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First Live Microbiota Treatment for Recurrent CDI Wins FDA Approval


The US Food and Drug Administration (FDA) on November 30, 2022, approved RBX2660 (Rebyota) the first-ever microbiota-based live biotherapeutic indicated for the prevention of recurrent Clostridioides difficile infections (rCDI) in adult patients who have completed a course of antibiotic treatment for rCDI.

The novel treatment, developed by Ferring Pharmaceuticals, is prepared from stool donated by qualified healthy individuals, and comes as a prepackaged single dose that is administered rectally.

“We believe this is a major breakthrough in harnessing the power of the human microbiome to address significant unmet medical needs,” Per Falk, president of Ferring, said in a news release. Beyond the milestone the approval represents for persons living with rCDI, says Falk, it “presents a significant step which holds promise that many other diseases might be better understood, diagnosed, prevented and treated using our rapidly evolving insights.”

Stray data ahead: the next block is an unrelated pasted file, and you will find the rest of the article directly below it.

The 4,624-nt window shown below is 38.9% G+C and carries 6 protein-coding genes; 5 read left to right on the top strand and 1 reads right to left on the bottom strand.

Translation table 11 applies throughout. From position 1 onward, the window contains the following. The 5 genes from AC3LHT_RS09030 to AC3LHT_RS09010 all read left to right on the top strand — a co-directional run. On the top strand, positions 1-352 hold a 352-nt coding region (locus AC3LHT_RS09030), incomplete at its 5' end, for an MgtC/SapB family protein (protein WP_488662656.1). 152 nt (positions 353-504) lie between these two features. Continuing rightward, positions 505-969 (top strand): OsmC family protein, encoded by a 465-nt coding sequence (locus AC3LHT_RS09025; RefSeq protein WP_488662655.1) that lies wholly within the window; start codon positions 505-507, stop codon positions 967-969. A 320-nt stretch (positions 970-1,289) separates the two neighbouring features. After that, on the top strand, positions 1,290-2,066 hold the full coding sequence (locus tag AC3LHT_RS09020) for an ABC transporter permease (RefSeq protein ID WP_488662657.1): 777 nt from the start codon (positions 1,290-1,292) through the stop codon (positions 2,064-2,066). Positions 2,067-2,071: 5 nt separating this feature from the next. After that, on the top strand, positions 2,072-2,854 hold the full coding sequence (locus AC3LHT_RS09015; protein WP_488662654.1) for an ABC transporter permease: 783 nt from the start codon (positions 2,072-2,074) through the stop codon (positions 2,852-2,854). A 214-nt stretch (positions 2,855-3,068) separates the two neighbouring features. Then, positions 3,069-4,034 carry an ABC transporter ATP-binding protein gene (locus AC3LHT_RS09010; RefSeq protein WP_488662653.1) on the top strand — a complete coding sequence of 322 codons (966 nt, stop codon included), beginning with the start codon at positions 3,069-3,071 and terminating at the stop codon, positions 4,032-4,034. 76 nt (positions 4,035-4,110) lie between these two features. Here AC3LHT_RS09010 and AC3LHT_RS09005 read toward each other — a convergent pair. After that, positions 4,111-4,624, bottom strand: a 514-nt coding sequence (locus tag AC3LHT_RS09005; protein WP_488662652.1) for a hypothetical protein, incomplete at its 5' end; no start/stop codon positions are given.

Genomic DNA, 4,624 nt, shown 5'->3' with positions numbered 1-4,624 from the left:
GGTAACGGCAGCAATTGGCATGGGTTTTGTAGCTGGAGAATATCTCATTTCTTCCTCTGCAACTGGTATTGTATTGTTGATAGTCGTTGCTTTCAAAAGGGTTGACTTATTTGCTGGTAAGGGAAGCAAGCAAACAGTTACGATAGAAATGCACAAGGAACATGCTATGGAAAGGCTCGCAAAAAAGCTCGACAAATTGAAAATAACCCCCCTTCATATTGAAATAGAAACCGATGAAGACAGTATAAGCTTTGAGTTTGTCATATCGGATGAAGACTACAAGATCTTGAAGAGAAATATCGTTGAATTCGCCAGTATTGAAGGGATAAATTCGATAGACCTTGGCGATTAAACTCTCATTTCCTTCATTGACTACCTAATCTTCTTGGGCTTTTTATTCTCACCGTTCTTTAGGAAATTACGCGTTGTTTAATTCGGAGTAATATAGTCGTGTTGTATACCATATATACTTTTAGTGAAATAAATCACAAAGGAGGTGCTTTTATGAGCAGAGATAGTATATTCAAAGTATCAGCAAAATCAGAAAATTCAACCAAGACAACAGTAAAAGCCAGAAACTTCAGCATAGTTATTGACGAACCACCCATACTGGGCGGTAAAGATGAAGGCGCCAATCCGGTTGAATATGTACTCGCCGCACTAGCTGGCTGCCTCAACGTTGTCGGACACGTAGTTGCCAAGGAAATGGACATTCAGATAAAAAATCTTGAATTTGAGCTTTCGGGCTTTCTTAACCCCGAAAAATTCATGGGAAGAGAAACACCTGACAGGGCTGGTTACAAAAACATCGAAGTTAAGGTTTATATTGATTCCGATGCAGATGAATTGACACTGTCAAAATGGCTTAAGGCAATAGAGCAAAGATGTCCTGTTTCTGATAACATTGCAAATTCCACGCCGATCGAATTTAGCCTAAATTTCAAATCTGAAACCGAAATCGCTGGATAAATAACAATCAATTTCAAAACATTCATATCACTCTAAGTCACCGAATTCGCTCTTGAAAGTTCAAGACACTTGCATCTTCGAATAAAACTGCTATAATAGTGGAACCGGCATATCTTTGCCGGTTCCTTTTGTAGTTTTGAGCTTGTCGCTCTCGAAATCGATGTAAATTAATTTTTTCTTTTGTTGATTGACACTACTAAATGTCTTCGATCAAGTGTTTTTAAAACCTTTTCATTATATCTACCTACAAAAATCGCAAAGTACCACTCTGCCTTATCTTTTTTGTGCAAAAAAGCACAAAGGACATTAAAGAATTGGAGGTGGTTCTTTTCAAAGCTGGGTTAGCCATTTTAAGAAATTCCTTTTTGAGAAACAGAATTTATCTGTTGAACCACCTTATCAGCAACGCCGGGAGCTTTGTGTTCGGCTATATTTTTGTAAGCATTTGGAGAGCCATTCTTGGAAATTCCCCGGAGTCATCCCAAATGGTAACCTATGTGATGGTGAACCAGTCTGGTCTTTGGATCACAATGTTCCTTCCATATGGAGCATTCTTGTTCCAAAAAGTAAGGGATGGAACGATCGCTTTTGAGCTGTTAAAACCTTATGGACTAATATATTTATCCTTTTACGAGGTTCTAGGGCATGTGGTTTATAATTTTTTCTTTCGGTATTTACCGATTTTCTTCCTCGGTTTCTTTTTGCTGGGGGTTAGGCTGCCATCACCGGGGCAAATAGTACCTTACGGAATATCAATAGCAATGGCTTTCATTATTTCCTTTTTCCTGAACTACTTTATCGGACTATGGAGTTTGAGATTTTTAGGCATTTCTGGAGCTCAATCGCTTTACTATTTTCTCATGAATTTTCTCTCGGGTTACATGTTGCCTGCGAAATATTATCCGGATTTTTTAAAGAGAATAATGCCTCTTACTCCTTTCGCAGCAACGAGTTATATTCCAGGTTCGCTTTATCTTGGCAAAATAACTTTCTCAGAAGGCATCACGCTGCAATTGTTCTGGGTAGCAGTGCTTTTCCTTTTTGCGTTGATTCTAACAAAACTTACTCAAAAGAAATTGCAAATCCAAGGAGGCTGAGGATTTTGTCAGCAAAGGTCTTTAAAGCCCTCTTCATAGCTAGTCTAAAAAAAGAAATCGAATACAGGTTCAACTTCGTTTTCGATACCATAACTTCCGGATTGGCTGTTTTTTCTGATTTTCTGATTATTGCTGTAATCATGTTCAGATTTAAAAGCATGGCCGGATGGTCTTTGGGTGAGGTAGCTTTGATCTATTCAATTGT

The approval is based on results from Ferring’s clinical program that included the randomized, double-blind, placebo-controlled phase 3 PUNCH CD3 trial. Treatment of 262 patients was blinded (n=177, REBYOTA; n=85, placebo) and the key primary endpoint was treatment success, defined by investigators as the absence of CDI diarrhea within 8 weeks post-study treatment.

Using Bayesian model estimates the study found statistically higher treatment success among patients treated with RBX2660 (70.6%) than among placebo-treated participants (57.5%). Posterior probability was 99.1% that RBX2660 was superior to placebo in reducing rCDI following standard-of-care antibiotic treatment.

Moreover, when assessed at 6 months after completing treatment, more than 90% of study participants who had achieved treatment success had not experienced rCDI, according to Ferring.

Across safety studies, adverse events were primarily mild-to-moderate, and the investigators reported no treatment-related serious adverse events. Adverse events related to treatment were more frequent among those who received RBX2660 vs placebo (55.6% vs 44.8%) according to Ferring and were driven primarily by a higher incidence of mild gastrointestinal events.

"Today's approval of Rebyota is an advance in caring for patients who have recurrent C. difficile infection," said Peter Marks, MD, PhD, director of the FDA's Center for Biologics Evaluation and Research, in an agency statement. 

"Recurrent CDI impacts an individual's quality of life and can also potentially be life-threatening. As the first FDA-approved fecal microbiota product, today's action represents an important milestone, as it provides an additional approved option to prevent recurrent CDI."

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